Williamston Schools look to Stop Bullying

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By Lindsay Dunbar
Williamston Post Staff Writer
Williamston school staff seeks to put a stop to bullying throughout the district with the Olweus Bullying Prevention Program.

Teachers, parents, and other staff members seek to end bullying that the school district has had issues with.

The program is in its beginning stages throughout the district, starting with the elementary and middle schools.

The  program is designed to reduce bullying and to create positive relationships among peers and environments. The goal is to make the program appeal to different ages and circumstances that may occur.

Olweus trainers have been meeting with teachers, bus drivers and other staff members. Kick-off events are being created to allow students to understand the rules and outcomes. The program plans class meetings to educate students in correct behaviors.

Parents and School Board Member Ernie Gaffner however, are concerned that students may misinterpret the Olweus policy.

“The way the policy reads … is pretty open on what they can do to defend themselves,” said Gaffner.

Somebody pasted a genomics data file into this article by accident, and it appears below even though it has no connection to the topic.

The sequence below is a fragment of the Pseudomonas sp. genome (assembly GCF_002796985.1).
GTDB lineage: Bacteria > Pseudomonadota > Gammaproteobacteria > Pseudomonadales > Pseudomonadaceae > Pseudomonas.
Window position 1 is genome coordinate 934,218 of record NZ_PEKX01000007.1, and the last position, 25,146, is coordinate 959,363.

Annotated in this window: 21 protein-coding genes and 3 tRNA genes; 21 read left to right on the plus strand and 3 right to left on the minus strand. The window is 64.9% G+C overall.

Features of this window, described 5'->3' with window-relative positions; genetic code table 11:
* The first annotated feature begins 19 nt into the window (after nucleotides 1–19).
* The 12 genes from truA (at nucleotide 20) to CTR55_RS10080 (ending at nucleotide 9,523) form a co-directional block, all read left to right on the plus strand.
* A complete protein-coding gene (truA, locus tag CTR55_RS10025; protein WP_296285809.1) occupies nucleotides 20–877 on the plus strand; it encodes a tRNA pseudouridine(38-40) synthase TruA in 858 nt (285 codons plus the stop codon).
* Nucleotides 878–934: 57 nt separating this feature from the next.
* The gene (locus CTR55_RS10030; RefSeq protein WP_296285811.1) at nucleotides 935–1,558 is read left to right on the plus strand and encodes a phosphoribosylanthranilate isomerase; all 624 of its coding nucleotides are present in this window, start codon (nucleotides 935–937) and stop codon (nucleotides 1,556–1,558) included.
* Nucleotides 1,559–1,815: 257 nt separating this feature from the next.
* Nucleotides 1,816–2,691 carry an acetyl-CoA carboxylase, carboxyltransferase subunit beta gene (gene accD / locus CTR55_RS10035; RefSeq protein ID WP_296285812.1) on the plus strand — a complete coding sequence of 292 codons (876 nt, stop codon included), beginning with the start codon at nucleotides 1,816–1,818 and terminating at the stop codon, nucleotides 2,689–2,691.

Because the program will increase awareness of bullying, Gaffner and others are concerned about retaliation.

“It’s a situation that’s growing, making parents feel helpless.”

Gaffner said that bullying is not a one-way street and that there is confusion about how bullying is actually defined. The school’s  current policy incorrectly suggests that the bully is usually the larger person.

Board Member Rhonda Coon argues that there is  a misunderstanding of what bullying actually is.

“There are different compounds to what bullying is…repeatedly and on purpose is the main issue,” said Coon.

Other concerns about the Olweus Program are that students need to understand that they must tell someone that they have been bullied for the program to work.

 “Parents need to let us know…encourage that parent…we cannot do this without parent involvement,” said Coon.

Board members, staff, and parents are prepared to be patient and give necessary instruction and training to faculty and students.

“We need teachers, bus drivers and everyone having  the same expectations… there will be steps backward until we get it institutionalized,” said Board Member Narda Murphy.

The district plans to collect data by looking at their progress and schools’ previous efforts to measure behavior and how students responded.

The main task of the program is to get students to understand how they are feeling.

The middle school’s intervention coach, John Travis, wants to make sure that students know the difference between what they are saying and feeling.

“A lot of what they say is different than how they are feeling,” said Travis.

Travis and others are allowing students to use anonymous reporting so they don’t feel the pressure from other students.

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